Mr Alex’s conclusion is as follows:

Even after Monday’s bridge loan announcement, the much-touted “One McDermott Way” might still end in bankruptcy court if the company fails to arrange a quick sale of the Lummus Technology business given the dealbraker requirement to exchange at least 95% of the company’s senior unsecured notes into new PIK notes. While secured lenders would likely waive a minor consent shortfall (e.g. 90%), I do not expect them to approve a material amount of holdouts. But even if the condition will be waived, McDermott will face a reduction in borrowing capacity and letters of credit.

Judging by this week’s trading pattern so far, both unsecured bond- and equityholders seem to have very little conviction in the company avoiding a bankruptcy filing and so do I.

That said, the company still has until January 31, 2020 to enter into a firm purchase agreement for Lummus Technology “in form and substance satisfactory to the Supermajority Lenders and the Administrative Agents” as required by the terms of the credit agreement.

Should McDermott indeed have to seek bankruptcy protection, common equityholders will almost certainly end up with nothing. Even unsecured noteholders might see very little or even no recovery as already implied by the very low trading price.

That conclusion largely coincides with our own thoughts, except that we are more skeptical about the chances of selling Lummus Technology, which has been for sale for some time. This validates our decision to add McDermott to our Bankruptcy Imminent list. Thankfully, BDC exposure is small: limited to two BDCs. Business Development Corporation of America has the biggest chunk: $9.8mn and Oaktree Strategic Income (OCSI) just $1.3mn.

McDermott International: Stock Price Drops

Despite the financial lifeline offered by certain lenders to McDermott International, which we discussed two days ago, the company’s stock price continues to drop and has reached $1.6550 at time of writing, falling nearly (7%) intra-day. We have McDermott on our recently launched Bankruptcy Imminent list – our attempt to give readers a heads up on what credit calamity might be round the next corner. We’ve also checked on the current value of the company’s publicly traded loans and bonds, and both seem to be trending down in value in most cases. This is all adding to our concern that McDermott – and the $11.1mn of first lien BDC exposure to two BDCs – could default or be restructured in the fourth quarter 29019.

McDermott International: Arranges Additional Financing

Nominally on October 21, troubled oil services company McDermott International arranged $1.7bn of additional financing to meet an upcoming severe cash shortfall.  That sounded like very good news to the stock and bond markets worried about the solvency of the company for several weeks now. The stock price jumped. However, investors soon began to have second thoughts and the stock and bonds both dropped ! The Wall Street Journal reportedMcDermott’s bond rose as high as 33 cents on the dollar after the refinancing was announced, from about 29 cents on Friday, before falling to about 24 cents when the revised estimates were disclosed in a U.S. Securities and Exchange Commission filing. The company’s shares plotted a similar course, opening 21% higher at $2.84 before dropping to $2.04“.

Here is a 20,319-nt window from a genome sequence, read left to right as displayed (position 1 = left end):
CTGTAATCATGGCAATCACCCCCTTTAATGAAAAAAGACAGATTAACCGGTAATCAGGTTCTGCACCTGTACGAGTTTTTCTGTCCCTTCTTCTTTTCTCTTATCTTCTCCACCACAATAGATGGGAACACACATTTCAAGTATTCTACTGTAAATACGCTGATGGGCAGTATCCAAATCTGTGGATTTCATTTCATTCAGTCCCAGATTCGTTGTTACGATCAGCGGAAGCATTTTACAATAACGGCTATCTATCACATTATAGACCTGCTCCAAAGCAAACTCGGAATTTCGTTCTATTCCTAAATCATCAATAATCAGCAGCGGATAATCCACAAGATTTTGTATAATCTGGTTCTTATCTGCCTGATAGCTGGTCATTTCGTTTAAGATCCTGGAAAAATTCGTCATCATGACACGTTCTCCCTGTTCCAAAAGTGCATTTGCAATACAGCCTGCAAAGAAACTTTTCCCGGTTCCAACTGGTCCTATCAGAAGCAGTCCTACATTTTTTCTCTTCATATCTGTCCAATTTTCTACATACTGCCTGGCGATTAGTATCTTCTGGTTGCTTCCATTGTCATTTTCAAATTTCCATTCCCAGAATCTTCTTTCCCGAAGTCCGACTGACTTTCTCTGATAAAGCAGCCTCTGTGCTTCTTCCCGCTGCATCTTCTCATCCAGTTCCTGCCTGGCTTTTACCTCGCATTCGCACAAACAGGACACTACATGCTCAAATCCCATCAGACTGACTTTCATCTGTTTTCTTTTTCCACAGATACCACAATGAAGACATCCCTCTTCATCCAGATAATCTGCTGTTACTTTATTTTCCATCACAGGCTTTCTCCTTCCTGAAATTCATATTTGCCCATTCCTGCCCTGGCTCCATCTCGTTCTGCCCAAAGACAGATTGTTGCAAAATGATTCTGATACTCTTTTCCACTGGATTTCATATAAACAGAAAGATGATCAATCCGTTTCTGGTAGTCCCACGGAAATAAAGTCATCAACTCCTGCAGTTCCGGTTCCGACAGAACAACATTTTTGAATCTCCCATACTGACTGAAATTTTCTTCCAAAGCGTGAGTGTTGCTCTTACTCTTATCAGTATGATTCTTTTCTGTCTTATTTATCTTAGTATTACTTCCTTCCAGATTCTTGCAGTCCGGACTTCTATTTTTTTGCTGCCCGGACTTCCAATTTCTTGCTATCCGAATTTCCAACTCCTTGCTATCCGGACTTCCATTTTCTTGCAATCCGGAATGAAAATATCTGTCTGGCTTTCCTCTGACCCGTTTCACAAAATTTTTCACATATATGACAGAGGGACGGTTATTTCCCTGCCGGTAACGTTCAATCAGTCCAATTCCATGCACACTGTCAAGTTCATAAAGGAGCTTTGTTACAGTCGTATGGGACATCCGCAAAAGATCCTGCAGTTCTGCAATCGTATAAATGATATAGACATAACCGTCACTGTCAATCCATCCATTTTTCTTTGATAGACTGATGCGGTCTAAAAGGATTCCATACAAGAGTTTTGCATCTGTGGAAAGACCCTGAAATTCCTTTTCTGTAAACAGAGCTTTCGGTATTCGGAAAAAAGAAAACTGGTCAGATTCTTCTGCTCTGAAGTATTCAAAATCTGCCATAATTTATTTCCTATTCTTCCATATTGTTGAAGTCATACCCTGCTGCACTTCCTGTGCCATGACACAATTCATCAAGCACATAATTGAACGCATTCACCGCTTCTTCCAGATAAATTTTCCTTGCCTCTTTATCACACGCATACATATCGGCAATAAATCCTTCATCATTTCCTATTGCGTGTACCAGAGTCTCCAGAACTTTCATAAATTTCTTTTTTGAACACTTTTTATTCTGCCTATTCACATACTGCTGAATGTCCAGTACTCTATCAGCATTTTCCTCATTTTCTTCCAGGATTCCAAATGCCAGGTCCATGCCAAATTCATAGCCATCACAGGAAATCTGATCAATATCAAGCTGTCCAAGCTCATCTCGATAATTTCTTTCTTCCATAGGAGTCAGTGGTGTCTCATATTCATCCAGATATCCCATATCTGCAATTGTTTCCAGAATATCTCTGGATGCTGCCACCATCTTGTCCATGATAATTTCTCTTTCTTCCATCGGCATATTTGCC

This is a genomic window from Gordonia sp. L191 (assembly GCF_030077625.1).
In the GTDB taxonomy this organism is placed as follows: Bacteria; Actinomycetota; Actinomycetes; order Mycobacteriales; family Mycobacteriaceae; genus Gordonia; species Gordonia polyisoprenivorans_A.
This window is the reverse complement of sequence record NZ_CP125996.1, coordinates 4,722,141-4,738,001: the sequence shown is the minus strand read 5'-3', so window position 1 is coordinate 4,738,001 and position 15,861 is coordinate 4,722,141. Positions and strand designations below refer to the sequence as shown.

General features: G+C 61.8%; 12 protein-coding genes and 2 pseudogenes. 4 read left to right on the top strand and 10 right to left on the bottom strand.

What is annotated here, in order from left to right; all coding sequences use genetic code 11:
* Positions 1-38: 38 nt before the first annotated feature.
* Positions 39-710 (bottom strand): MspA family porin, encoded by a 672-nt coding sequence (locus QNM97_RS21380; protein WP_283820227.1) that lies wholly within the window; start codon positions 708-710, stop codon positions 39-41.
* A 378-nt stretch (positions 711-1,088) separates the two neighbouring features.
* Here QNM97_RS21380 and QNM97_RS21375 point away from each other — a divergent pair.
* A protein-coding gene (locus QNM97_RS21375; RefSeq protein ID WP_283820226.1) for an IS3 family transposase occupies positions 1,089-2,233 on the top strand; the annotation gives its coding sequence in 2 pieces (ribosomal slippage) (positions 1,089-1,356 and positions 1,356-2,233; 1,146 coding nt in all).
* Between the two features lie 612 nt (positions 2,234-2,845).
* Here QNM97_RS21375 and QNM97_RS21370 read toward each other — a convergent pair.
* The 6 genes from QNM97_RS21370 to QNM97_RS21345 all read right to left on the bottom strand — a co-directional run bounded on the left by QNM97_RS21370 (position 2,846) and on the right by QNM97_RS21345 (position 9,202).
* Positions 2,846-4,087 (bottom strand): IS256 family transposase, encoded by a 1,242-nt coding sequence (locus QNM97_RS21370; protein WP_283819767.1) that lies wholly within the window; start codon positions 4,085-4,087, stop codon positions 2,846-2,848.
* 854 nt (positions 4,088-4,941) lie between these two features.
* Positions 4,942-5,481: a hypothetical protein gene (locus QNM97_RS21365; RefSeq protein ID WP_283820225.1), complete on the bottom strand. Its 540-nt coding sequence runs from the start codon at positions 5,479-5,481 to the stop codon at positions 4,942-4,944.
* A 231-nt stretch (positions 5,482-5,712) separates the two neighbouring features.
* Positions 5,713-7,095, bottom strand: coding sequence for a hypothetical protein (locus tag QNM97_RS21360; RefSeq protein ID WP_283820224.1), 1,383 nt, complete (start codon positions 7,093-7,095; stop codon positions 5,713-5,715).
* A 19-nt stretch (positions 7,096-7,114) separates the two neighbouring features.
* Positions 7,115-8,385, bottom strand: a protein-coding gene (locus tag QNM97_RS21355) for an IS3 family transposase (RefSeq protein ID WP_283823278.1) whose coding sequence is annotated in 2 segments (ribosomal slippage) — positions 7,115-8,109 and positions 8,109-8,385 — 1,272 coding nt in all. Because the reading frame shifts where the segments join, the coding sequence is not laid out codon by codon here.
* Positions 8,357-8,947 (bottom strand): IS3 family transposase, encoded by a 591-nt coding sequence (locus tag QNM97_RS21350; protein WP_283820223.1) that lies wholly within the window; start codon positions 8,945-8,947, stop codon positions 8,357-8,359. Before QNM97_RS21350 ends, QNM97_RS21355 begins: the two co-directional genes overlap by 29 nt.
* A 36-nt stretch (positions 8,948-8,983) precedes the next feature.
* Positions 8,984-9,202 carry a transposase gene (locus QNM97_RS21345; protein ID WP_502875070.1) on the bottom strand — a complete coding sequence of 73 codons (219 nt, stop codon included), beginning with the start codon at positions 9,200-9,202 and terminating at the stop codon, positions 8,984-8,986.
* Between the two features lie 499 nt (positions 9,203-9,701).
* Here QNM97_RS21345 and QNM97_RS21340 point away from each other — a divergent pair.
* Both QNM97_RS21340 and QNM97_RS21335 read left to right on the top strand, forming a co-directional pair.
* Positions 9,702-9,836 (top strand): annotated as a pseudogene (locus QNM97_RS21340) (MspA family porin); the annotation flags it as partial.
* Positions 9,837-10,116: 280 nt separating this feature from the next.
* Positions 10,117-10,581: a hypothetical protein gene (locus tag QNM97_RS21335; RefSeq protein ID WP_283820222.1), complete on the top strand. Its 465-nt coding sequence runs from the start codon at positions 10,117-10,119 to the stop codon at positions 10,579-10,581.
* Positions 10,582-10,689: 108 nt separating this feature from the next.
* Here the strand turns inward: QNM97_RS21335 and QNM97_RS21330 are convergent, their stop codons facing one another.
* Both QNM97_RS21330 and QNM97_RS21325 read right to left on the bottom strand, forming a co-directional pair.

The reasons include the fact that the “lifeline” debt cannot be accessed in one lump sum , or at will, but only in 4 tranches that relate to performance and require “sign-off” by other creditors, which is another word from concessions. Those were well spelled out in another article, this time from Bloomberg. Furthermore, the company paid out millions in retention bonuses to senior executives. Often when you’re paying your senior people a small fortune to do the work they’ve been doing for a healthy paycheck already, the chances of things going off the rails is high. Just as importantly, the company revised its earlier financial projections for 2019:

The company changed its estimate of earnings before interest, tax, depreciation and amortization, or Ebitda, to $474 million in 2019 from $725 million because of incremental charges on existing projects, according to the SEC filing. It also revised its free-cash-flow estimate for the year to negative $1.2 billion from negative $640 million.

This is far from resolving McDermott’s financial troubles and may – ironically enough – accelerate the need for a Chapter 11 filing or a full scale reorganization. We’ve been writing about the credit since September 19, 2019 when a restructuring firm was first hired, but the company has been rated CCR 4 – our Worry List – since July 30. We followed up with an update regarding this impending lifeline on September 25, 2019.  Now – as then – we remain skeptical that McDermott can dodge the bankruptcy/restructuring bullet.  Furthermore, we’re placing the company on our still-under-development Bankruptcy Imminent list, which means we believe there is a strong chance of a filing or re-organization occurring within the next 3 months. Judging by the market reactions by closing time, we may not be alone. This would cause – judging by the current valuation of the 2025 debt in the markets – a (35%) or greater loss for the two BDCs involved, or close to ($4mn) between the two, and the loss for some time of nearly $0.800mn of investment income. Not disastrous for either BDC but another reminder that the “oil patch” is a difficult place to play in.

Murray Energy: Forbearance Extended Two Weeks

On October 16, 2019 Murray Energy announced that its lenders “amended a forbearance agreement regarding debt payments until Oct. 28 at 11:59 p.m. The company originally had until Oct. 14 at 11:59 p.m., but the deal allowed the agreement to be extended. Lenders have agreed to not exercise available remedies related to payments due on Sept. 30“. We had previously discussed the initial forbearance in a post on October 3.

The coal company took the opportunity to also announce its intention not to pay debt service due on two other debt agreements.

This only means that the day of reckoning – which is unlikely to be favorable to the company and its lenders – has been slightly delayed. Given the continuing weakness in the coal sector, we are not optimistic. However, we should note that the bulk of $52.4mn in BDC exposure is in the 2021 Term Loan, which continues to trade at only a (2%) discount to par.

However, non-listed Business Development Corporation of America and Cion Investment with $12.5mn of exposure in the 2022 Term Loan may be less sanguine. According to Advantage Data, that debt is trading at a (66%) discount. Last time the position was valued the discount was (33%), suggesting further unrealized write-downs are coming in the third quarter. If we get a Chapter 11 filing there’s $5.6mn of investment income at risk. A little further down the road: material Realized Losses.